Health & Body

Ask Deb: What Are Some Exercises to Correct Overpronation in First Position?

Thinkstock

It's very common for young dancers to over-rotate their feet in first position. The first suggestion I have is to simply not turn out so far. The dancer should be able to stand in first position with equal weight between the pads of the big toe, little toe and heel. Otherwise she will create a twisting motion at the knees and ankles, which will leave her vulnerable to injuries.


Pronation is not a quick fix, and awareness is key. These exercises will help her feel when she's pronating and self-correct.

She needs to become aware of whether she's gripping the floor with her toes. The role of the toes in first position is to help balance your movement, not to lift your arch or act as the glue that keeps your feet turned out. Sometimes it's useful to have young students take class in their socks rather than soft slippers, so they can feel the contact with the floor more easily.

Have her pay attention to whether she's standing evenly or pronating outside of class. If she chronically pronates, orthotics might be useful while building strength and correcting inefficient alignment patterns. Rolling her foot on a pinkie ball or massaging her own feet will wake up the muscles.

Place a light scarf on the floor and ask her to first scrunch the scarf, then pick it up and drop it in a container.

If she's anywhere near the beach, have her walk on the sand. It's a wonderful exercise that works the muscles of the lower leg and feet, since they constantly strive to keep us balanced. Walking over a line of pillows can do the same thing. A bigger challenge, and one that helps correct alignment patterns, is to stand on one leg on the pillow and balance for up to one minute.

Music
Getty Images

Securing the correct music licensing for your studio is an important step in creating a financially sound business. "Music licensing is something studio owners seem to either embrace or ignore completely," says Clint Salter, CEO and founder of the Dance Studio Owners Association. While it may seem like it's a situation in which it's easier to ask for forgiveness rather than permission—that is, to wait until you're approached by a music-rights organization before purchasing a license—Salter disagrees, citing Peloton, the exercise company that produces streaming at-home workouts. In February, Peloton settled a music-licensing suit with the National Music Publishers' Association out-of-court for an undisclosed amount. Originally, NMPA had sought $300 million in damages from Peloton. "It can get extremely expensive," says Salter. "It's not worth it for a studio to get caught up in that."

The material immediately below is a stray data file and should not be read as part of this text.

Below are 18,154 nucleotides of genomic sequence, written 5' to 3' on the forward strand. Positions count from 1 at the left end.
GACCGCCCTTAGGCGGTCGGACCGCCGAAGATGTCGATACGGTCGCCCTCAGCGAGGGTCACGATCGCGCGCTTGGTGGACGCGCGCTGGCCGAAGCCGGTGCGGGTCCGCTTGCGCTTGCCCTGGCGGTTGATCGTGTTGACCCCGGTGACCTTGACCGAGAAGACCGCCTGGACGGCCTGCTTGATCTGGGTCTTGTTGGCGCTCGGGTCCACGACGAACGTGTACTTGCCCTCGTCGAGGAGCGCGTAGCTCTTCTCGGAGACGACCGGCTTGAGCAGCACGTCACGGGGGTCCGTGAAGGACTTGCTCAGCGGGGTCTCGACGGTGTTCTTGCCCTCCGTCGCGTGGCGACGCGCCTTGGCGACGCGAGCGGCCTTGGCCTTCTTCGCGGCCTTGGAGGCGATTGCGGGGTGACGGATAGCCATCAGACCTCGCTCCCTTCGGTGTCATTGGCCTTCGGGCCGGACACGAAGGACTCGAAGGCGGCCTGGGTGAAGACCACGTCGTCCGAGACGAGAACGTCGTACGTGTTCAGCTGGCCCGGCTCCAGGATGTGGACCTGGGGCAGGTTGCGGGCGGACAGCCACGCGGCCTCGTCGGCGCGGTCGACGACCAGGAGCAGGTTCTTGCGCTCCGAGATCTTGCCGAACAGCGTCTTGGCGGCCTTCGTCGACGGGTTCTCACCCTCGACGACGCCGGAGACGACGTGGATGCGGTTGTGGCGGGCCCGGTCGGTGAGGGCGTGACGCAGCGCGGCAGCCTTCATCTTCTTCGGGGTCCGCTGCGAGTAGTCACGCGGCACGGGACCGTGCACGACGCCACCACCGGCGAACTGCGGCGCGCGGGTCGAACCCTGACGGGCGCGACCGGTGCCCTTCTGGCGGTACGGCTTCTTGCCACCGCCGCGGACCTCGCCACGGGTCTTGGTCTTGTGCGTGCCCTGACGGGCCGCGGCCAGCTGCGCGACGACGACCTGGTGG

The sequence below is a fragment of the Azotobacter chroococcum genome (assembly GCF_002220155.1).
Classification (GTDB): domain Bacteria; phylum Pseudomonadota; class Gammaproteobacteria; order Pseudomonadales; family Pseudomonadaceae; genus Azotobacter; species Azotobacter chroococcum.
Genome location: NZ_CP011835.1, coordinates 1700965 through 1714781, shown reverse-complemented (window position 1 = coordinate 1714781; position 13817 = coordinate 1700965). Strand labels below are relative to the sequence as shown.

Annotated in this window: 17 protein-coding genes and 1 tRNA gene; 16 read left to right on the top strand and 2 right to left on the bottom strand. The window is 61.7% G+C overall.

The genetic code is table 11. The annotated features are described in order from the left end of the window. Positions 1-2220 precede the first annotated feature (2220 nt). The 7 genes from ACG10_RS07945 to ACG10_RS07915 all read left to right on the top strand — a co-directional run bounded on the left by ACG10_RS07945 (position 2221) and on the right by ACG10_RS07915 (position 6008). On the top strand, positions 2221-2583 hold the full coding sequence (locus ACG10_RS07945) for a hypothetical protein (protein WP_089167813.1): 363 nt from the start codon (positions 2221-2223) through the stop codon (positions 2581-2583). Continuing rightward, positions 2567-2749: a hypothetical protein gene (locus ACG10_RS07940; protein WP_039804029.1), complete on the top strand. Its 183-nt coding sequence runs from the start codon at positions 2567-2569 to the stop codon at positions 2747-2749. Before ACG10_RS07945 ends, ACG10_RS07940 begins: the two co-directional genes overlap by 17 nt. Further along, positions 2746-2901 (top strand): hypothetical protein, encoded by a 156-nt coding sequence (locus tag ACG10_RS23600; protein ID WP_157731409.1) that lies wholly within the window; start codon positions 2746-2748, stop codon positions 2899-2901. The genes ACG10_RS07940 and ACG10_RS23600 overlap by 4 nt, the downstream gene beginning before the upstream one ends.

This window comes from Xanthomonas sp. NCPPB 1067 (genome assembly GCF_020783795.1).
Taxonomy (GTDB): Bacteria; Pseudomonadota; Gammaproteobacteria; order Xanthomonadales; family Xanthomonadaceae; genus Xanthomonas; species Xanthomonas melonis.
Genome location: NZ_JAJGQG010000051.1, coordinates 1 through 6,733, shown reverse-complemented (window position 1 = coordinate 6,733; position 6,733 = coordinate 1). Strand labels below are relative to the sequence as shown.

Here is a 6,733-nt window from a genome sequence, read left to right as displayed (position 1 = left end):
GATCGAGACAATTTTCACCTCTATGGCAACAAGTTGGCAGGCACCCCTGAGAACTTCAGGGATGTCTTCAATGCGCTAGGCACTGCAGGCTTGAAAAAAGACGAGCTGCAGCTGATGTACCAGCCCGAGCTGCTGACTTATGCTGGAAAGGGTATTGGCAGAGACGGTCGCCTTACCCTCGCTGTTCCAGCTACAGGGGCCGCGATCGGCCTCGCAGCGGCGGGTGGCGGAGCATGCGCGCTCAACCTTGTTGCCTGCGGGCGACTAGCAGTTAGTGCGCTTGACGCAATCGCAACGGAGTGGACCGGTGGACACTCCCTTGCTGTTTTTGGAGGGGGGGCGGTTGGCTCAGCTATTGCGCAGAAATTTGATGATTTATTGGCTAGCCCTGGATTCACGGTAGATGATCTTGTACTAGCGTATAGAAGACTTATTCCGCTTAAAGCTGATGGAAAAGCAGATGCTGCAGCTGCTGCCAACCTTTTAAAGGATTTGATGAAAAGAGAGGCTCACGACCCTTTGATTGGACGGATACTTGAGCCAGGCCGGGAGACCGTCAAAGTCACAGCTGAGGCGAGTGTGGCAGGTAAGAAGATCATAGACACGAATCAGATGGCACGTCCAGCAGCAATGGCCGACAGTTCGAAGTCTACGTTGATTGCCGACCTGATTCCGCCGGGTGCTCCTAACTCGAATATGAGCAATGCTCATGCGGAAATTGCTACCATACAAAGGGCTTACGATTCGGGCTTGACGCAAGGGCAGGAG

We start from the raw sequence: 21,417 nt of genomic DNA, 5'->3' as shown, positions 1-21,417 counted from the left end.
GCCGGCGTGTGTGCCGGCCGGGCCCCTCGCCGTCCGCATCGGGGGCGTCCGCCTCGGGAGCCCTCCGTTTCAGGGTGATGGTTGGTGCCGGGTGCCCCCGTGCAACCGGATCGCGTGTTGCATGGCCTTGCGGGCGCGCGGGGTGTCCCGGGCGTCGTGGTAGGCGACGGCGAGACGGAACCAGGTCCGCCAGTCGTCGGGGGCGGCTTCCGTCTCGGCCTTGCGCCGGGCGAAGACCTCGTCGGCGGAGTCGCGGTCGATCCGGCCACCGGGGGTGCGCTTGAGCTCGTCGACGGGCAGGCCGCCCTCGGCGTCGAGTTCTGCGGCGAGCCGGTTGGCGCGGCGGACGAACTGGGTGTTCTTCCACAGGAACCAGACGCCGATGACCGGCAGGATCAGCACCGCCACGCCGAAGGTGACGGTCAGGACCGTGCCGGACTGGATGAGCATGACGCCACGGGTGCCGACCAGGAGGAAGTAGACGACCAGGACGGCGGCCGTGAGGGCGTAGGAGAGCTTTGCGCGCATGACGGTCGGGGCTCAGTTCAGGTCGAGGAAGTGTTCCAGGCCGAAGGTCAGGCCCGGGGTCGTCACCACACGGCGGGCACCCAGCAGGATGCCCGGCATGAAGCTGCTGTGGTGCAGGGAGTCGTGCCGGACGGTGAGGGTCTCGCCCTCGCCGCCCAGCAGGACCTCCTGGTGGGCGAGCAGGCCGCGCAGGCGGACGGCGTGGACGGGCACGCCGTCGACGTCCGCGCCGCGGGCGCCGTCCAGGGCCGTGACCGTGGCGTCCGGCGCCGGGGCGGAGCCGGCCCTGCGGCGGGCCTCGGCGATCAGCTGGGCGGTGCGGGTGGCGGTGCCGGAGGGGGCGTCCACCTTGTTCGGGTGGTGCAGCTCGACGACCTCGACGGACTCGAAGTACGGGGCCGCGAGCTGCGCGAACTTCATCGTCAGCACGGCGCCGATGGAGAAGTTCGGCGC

As you continue to explore a hybrid online/in-person version of your class schedule, it's crucial that your music licenses include coverage for livestreamed instruction—which comes with its own particular requirements. Here are some answers to frequently asked questions about music licensing—in both normal times and COVID times—as well as some safe music bets that won't pose any issues.

Keep reading... Show less
Teaching Tips
A 2019 Dancewave training. Photo by Effy Grey, courtesy Dancewave

By now, most dance educators hopefully understand that they have a responsibility to address racism in the studio. But knowing that you need to be actively cultivating racial equity isn't the same thing as knowing how to do so.

Of course, there's no easy answer, and no perfect approach. As social justice advocate David King emphasized at a recent interactive webinar, "Cultivating Racial Equity in the Classroom," this work is never-ending. The event, hosted by Dancewave (which just launched a new racial-equity curriculum) was a good starting point, though, and offered some helpful takeaways for dance educators committed to racial justice.

Keep reading... Show less
Higher Ed
The author, Robyn Watson. Photo courtesy Watson

Recently, I posted a thread of tweets elucidating the lack of respect for tap dance in college dance programs, and arguing that it should be a requirement for dance majors.

According to onstageblog.com, out of the 30 top-ranked college dance programs in the U.S., tap dance is offered at 19 of them, but only one school requires majors to take more than a beginner course—Oklahoma City University. Many prestigious dance programs, like the ones at NYU Tisch School of the Arts and SUNY Purchase, don't offer a single course in tap dance.

Keep reading... Show less

Get Dance Business Weekly in your inbox

Sign Up Used in accordance with our Privacy Policy.